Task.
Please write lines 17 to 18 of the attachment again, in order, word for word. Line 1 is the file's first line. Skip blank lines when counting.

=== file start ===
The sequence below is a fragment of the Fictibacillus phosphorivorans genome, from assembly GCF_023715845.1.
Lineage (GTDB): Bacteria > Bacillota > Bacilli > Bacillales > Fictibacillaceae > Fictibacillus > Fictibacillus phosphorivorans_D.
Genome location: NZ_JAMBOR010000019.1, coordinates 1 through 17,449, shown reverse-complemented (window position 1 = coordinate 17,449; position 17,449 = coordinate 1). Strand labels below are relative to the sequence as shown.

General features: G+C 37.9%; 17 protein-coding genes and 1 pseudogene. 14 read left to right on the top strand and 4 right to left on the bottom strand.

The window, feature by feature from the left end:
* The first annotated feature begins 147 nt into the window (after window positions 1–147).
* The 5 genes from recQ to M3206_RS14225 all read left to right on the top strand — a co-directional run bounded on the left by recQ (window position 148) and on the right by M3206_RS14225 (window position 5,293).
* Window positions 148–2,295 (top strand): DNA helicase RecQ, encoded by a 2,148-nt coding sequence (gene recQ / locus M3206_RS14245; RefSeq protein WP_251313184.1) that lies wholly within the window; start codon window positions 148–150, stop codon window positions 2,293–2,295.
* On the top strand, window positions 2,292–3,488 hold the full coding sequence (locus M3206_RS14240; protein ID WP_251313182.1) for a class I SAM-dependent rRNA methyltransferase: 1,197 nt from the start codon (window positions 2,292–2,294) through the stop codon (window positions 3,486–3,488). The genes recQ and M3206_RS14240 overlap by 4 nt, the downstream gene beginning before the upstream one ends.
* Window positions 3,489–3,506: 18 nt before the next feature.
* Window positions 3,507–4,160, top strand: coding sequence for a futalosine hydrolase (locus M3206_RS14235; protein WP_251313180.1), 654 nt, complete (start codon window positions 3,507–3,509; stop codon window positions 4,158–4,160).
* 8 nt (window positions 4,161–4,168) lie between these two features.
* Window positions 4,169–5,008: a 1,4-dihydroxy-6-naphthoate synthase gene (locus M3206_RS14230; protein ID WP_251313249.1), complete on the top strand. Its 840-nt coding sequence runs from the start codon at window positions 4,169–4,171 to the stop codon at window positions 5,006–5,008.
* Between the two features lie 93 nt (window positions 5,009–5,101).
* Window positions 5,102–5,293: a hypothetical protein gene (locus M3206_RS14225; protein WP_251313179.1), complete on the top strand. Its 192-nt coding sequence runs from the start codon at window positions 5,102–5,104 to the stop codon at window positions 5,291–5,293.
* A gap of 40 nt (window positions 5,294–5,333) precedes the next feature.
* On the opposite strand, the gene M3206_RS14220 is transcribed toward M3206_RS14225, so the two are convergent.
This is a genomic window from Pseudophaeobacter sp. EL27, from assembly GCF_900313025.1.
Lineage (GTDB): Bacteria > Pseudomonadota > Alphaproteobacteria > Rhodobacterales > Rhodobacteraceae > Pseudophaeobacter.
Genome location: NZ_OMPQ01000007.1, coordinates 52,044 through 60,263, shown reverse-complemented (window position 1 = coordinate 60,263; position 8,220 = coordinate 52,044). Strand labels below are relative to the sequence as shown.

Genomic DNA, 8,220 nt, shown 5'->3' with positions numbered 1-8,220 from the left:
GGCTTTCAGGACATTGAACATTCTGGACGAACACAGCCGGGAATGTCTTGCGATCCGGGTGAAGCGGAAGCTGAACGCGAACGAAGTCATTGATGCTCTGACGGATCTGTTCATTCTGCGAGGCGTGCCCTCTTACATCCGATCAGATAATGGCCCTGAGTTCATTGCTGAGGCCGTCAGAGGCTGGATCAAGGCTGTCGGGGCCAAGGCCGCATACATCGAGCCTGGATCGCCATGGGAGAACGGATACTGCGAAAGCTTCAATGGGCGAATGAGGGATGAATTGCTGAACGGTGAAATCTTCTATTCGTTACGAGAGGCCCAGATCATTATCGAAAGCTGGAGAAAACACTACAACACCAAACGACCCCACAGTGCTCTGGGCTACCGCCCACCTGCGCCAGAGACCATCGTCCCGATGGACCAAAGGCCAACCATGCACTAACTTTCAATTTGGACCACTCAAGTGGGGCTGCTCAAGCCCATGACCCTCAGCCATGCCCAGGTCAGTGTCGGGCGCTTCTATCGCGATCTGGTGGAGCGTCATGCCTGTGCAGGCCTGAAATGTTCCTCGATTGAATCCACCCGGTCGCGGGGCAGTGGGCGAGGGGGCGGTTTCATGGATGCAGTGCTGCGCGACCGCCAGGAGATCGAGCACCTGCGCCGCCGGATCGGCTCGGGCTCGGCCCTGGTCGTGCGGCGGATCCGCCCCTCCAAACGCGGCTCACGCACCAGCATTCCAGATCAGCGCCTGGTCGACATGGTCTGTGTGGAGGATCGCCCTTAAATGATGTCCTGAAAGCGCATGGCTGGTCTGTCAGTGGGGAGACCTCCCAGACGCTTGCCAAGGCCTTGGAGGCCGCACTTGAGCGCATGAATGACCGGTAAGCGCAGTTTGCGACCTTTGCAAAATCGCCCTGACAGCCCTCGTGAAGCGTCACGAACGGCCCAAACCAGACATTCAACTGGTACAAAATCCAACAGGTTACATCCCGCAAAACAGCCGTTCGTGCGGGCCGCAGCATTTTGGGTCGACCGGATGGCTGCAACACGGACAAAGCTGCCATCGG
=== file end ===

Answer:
* On the opposite strand, the gene M3206_RS14220 is transcribed toward M3206_RS14225, so the two are convergent.
This is a genomic window from Pseudophaeobacter sp. EL27, from assembly GCF_900313025.1.